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Recharting the Boundaries of the Everyday: ‘Shark, Bite the New World’

exhibition Bang Yukyung Nov 26, 2021


 

Ilju Art House, the predecessor of the Sehwa Museum of Art located in Gwanghwamun, presented an exhibition, ‘Shark Bites Plane’, in 2001 to commemorate the first anniversary of its opening. It brought artists together who interpreted the multi-layered meaning of daily life through media art, which originates in digressions and deviations. Today, 20 years later, the meaning of ‘daily life’ has been newly defined during the pandemic. How have artists who participated in the previous exhibition observed this profound shift in our reality? The exhibition ‘Shark, Bite The New World’ reinvites five of these original artists and throws out a question. Kang Airan, who explores the symbolism of books – a treasure trove of knowledge – through the Digital Book Project, still pinpoints the daily life, which admits gaps in ‘knowledge’ and emphasizes that we have to face up and reflect social problems by creating a digital library of feminist publications. Kang Honggoo juxtaposed the Study of Green-Seoul-Vacant-Lot series, which filmed green spaces that were not developed in the city, along with the Building series (which was presented in the 2001 exhibition) to depict an office worker who works like a dog and burned out like a lamb in order to highlight the gap of desire projected into the everyday space. Yangachi explored how the world and our society work in tandem with an evolving technology, focusing on virtual currency to show a decentralised social system. The Ethereum miner purchased with the artist fee is operated in real-time in the gallery, and it reveals a scene where value is created without labour. Redux, a fictional character created by one of the participant artists, is a ‘victim of the national division and the second generation of refugees’ and borrows North Korean propaganda phrases and graphics to reveal the problems of our society. The exhibition invites us to ask ourselves what we have lost from and gained in our daily lives, which is already adapting to the pandemic. A scene from Has the Jogi Fishing Boat in Yeonpyeong Island Left? (2021) by Kim Haemin, in which a dancer who notices a boat’s departure belatedly despairs sitting down on the beach and hurriedly approaches the audience, might be a self-portrait of our time – one struggling to recover what we have lost. The exhibition is on show until Feb. 27, 2022.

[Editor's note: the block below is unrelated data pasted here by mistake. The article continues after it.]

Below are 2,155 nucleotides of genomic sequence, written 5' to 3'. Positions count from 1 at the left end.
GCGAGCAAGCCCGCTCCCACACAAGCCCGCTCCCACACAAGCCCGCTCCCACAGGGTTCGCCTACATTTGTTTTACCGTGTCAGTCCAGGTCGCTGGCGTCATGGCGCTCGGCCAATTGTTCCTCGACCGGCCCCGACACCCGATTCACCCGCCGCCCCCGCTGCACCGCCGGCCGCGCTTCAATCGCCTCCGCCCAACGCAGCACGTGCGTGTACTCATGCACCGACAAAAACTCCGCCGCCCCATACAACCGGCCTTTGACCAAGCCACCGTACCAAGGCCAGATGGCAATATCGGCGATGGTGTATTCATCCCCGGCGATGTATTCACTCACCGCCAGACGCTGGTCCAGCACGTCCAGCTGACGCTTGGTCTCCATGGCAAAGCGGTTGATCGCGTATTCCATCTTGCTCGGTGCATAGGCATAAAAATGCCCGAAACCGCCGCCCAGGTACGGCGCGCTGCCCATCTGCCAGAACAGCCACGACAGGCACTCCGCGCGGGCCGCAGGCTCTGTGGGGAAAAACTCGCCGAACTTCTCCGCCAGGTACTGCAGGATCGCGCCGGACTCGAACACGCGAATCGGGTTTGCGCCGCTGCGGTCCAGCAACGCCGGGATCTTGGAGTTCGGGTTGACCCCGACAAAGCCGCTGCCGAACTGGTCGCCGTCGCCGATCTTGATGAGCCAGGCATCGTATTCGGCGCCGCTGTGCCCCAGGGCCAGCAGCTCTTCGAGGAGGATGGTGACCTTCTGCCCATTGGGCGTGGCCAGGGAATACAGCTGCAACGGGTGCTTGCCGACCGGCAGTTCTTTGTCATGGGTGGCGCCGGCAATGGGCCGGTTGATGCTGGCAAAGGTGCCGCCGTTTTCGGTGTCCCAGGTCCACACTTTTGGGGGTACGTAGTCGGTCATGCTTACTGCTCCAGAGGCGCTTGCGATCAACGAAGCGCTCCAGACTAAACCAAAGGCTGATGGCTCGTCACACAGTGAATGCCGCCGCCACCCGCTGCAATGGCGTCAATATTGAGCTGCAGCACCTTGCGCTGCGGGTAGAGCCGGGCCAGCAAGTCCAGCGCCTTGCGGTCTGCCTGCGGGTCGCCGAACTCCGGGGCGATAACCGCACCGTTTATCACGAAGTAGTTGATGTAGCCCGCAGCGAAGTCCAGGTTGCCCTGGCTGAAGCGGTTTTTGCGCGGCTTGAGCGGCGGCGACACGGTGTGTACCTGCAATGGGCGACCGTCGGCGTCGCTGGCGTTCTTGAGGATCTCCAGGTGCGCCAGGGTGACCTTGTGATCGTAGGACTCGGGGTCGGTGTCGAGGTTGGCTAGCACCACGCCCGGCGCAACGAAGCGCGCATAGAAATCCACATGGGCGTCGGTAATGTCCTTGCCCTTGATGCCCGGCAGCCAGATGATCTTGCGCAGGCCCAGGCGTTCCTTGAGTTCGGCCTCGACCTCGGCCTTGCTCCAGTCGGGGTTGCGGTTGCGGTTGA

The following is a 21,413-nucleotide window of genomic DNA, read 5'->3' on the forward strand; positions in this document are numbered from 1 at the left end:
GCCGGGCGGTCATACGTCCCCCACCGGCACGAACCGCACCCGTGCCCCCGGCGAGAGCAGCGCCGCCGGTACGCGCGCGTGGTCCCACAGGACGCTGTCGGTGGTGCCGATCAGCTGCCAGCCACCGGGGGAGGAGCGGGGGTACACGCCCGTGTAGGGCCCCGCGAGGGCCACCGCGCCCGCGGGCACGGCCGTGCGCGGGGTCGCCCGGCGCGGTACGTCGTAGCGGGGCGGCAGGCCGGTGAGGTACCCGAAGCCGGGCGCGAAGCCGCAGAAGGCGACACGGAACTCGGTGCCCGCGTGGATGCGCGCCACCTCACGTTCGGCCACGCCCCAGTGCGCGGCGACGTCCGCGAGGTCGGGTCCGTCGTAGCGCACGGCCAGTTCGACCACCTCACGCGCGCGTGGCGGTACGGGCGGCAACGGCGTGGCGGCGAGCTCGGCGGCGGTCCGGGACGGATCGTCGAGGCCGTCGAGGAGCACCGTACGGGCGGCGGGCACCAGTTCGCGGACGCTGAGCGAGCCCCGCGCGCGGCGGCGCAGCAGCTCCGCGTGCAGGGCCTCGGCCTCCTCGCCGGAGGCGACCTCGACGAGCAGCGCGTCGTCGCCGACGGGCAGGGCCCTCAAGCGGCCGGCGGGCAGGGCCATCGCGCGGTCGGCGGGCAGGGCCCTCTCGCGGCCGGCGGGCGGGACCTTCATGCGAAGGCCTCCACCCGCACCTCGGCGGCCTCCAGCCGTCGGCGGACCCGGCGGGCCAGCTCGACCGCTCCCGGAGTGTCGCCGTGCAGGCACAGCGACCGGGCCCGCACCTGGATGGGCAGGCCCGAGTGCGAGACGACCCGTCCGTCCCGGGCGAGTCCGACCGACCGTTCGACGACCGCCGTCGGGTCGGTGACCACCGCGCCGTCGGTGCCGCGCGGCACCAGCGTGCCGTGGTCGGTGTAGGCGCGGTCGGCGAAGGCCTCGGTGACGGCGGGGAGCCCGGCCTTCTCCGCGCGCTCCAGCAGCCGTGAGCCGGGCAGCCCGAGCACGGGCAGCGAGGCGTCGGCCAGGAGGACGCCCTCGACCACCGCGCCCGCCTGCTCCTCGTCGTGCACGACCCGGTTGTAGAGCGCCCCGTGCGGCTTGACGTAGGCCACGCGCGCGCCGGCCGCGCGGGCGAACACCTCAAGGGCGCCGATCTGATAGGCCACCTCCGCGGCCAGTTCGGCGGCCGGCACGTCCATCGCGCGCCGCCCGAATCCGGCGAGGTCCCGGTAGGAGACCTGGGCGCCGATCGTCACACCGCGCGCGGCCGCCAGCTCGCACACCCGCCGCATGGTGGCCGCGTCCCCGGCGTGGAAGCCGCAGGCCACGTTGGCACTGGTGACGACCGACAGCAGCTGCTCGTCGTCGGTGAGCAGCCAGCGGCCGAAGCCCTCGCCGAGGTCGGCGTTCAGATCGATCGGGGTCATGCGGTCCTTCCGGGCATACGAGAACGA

Exhibition view of  ‘Shark, Bite The New World’ / Image courtesy of Sehwa Museum of Art​

 


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